The BLM will use these proposed planning criteria to help guide and define the scope of the RMP.
Anticipated Permits and Authorization
The BLM does not anticipate the need for any permits for authorizations for this RMP revision process.
Schedule for the Decision Making Process
The BLM will provide additional opportunities for public participation consistent with the NEPA and land use planning processes, including a 90-day comment period on the Draft RMP/EIS, a 30-day public protest period, and a 60-day Governor's consistency review on the Proposed RMP. The Draft RMP/EIS is anticipated to be available for public review in late 2022 and the Proposed RMP/Final EIS is anticipated to be available for public protest of the Proposed RMP in mid-2023, with an Approved RMP and Record of Decision in late 2023.
Areas of Critical Environmental Concern
The BLM is also requesting nominations of areas of public land for ACEC designation. To be considered as a potential ACEC, an area must meet the criteria of relevance and importance as established and defined in 43 CFR 1610.7-2. There are currently 17 existing ACECs within the planning area, including: Baker Cypress, Butte Creek, Deer Creek, Forks of the Butte, Gilham Butte, Hawes Corner, Iaqua Butte, Lacks Creek, Ma-le'l Dunes, Sacramento Island, Sacramento River Bend, Shasta and Klamath Rivers Canyon, Swasey Drive, South Fork Eel Watershed (Congressionally designated as Wilderness), Red Mountain (Congressionally designated as Wilderness), Elder Creek Research Natural Area/ACEC (Congressionally designated as Wilderness). Alternatives in the RMP would eliminate three existing ACECs, including South Fork Eel Watershed, Red Mountain, and Elder Creek because they have been congressionally designated as Wilderness. Additionally, 14 new ACECs have been nominated (internally by the BLM or external to the agency) and will be considered as part of this RMP process, including: Swasey Clear Creek Greenway, Upper and Lower Clear Creek, Grass Valley Creek, Sheep Rock, Black Mountain, Upper Klamath River Stateline Archaeological District, Upper Mattole Valley, Eden Valley, Beegum Creek Gorge, North Fork Eel, Willis Ridge, South Spit, Corning Vernal Pools, and North Table Mountain.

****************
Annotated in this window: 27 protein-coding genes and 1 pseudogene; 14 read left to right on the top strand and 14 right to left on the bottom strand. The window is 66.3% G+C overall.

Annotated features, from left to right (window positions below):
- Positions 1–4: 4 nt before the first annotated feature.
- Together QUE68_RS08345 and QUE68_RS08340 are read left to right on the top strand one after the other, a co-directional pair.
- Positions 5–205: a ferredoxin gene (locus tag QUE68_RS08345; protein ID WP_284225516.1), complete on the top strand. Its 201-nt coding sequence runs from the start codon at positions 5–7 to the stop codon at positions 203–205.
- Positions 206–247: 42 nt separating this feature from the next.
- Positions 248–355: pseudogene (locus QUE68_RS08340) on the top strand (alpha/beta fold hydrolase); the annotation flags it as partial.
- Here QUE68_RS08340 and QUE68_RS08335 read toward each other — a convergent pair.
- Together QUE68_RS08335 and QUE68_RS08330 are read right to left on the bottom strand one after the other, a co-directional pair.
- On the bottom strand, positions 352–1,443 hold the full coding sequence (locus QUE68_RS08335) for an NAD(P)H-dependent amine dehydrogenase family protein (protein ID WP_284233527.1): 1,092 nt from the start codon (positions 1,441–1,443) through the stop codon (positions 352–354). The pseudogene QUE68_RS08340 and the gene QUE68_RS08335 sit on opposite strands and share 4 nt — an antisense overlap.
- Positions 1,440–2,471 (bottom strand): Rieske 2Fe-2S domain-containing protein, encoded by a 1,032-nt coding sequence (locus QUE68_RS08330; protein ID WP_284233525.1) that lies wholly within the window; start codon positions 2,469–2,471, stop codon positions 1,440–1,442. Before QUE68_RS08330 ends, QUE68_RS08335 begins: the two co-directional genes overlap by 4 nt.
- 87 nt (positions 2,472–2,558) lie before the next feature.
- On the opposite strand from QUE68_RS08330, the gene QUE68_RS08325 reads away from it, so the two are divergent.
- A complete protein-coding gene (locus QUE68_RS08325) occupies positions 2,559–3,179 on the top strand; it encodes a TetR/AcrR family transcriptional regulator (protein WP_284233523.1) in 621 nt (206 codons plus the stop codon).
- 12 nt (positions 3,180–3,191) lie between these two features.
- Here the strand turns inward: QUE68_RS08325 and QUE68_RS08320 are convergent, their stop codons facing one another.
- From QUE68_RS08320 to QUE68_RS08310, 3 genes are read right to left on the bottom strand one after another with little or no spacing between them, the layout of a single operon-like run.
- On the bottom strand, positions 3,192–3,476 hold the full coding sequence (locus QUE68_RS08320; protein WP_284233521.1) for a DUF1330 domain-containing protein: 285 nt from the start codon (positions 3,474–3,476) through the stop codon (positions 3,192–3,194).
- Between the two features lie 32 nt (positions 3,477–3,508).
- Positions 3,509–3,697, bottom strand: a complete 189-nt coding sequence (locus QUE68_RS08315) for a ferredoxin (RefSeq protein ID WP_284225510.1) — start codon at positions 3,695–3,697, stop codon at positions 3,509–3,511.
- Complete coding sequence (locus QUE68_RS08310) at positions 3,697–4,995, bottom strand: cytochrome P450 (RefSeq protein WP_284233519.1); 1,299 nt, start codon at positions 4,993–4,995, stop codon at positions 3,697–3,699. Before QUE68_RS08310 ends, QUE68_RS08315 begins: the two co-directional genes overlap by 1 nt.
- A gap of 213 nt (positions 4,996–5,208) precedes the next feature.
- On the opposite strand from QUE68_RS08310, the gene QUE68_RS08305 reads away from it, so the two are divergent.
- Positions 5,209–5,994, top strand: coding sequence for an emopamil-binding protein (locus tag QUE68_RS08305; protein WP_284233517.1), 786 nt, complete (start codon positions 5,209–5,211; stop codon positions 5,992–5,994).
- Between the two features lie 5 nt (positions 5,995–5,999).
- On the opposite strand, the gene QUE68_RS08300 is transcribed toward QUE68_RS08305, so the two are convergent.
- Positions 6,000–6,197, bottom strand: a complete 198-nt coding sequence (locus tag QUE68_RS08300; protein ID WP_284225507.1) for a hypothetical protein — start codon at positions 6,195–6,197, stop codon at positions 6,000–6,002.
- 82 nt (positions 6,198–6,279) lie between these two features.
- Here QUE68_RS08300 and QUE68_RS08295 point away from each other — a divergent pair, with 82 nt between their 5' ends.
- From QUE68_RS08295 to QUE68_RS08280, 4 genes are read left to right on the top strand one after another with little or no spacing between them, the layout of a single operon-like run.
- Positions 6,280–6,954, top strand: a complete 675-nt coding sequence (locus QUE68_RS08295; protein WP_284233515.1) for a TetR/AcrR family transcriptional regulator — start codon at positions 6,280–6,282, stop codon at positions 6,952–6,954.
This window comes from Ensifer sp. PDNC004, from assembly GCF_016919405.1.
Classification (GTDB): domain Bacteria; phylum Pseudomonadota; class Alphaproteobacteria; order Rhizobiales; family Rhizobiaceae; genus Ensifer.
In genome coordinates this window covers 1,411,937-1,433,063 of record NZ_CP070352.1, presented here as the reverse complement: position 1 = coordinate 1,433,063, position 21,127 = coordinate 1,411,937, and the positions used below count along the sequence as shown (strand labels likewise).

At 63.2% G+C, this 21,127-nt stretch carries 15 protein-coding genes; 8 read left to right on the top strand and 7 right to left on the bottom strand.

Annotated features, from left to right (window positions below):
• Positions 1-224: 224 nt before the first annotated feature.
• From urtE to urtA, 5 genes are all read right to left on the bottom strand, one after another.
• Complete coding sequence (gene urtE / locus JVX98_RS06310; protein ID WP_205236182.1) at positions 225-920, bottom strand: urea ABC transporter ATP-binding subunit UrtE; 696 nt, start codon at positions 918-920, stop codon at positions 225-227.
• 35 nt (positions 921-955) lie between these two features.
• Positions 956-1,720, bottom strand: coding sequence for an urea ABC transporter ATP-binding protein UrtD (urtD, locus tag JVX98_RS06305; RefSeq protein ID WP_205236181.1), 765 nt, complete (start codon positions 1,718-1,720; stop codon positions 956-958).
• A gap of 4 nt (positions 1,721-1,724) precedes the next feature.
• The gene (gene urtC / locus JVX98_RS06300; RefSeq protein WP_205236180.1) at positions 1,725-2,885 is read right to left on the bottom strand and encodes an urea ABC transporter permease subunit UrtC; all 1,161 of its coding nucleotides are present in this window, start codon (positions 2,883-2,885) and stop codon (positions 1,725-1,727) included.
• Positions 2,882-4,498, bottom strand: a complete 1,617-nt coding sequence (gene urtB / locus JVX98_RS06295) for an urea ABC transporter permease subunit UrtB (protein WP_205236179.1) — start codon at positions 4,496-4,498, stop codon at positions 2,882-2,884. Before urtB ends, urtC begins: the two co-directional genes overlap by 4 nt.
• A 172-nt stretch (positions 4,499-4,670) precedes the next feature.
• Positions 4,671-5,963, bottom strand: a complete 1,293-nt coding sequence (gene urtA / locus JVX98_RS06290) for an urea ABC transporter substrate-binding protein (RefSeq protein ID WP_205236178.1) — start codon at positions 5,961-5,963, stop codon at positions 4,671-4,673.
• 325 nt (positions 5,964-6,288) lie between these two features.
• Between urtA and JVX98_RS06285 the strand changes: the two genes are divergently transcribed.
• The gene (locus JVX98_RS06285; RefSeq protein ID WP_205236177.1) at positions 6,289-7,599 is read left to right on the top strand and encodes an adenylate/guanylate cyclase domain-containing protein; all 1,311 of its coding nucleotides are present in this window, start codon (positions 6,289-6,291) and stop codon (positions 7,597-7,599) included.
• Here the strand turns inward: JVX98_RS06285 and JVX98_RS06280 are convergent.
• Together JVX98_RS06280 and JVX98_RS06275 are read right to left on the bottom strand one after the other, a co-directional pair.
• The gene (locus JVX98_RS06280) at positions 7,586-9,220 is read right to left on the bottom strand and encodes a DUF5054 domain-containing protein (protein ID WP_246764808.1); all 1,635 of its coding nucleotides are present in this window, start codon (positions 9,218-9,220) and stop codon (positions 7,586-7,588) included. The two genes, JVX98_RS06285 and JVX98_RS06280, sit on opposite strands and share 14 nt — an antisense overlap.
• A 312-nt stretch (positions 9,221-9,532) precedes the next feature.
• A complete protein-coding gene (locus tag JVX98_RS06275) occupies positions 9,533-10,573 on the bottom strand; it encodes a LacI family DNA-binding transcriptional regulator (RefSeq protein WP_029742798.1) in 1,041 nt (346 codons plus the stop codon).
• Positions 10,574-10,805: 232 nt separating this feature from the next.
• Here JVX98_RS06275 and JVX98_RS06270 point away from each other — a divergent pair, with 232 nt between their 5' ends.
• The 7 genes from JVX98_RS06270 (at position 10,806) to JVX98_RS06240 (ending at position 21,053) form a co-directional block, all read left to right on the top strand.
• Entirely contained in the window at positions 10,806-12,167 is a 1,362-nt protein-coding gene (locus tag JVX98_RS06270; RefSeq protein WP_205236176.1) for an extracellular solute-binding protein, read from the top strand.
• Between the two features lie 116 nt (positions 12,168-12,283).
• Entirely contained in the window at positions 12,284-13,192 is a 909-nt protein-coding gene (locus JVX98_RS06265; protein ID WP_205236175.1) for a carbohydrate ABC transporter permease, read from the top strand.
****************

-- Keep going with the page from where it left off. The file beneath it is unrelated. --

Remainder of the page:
The BLM will evaluate these nominated ACECs for consideration in the RMP/EIS. Some existing and nominated ACECs may have different land configurations under different alternatives because of internal and external nominations, an increase or decrease in acres, and the relevance and importance criteria by alternatives. To assist the BLM in evaluating ACEC nominations for consideration in the Draft RMP/EIS, please provide supporting descriptive materials, maps, and evidence of the relevance and importance of resources or hazards by the close of the public comment period in order to facilitate timely evaluation. A detailed list of ACEC nominations, including acreages and importance and relevance values, are available for public review at: https://go.usa.gov/xtDsU.
Public Scoping Process
You may submit comments on issues, potential alternatives, the proposed action, proposed planning criteria, and ACEC designation in writing to the BLM, at any public scoping meeting, and on the virtual open house website: https://www.virtualpublicmeeting.com/ncip-scoping-home, or you may submit them to the BLM using one of the methods listed in the ADDRESSES section earlier. To be considered, comments must be received by the end of the 60-day scoping period. Before including your address, phone number, email address, or other personal identifying information in your comment, you should be aware that your entire comment, including your personal identifying information, may be made publicly available at any time. While you can ask us in your comment to withhold your personal identifying information from public review, we cannot guarantee that we will be able to do so.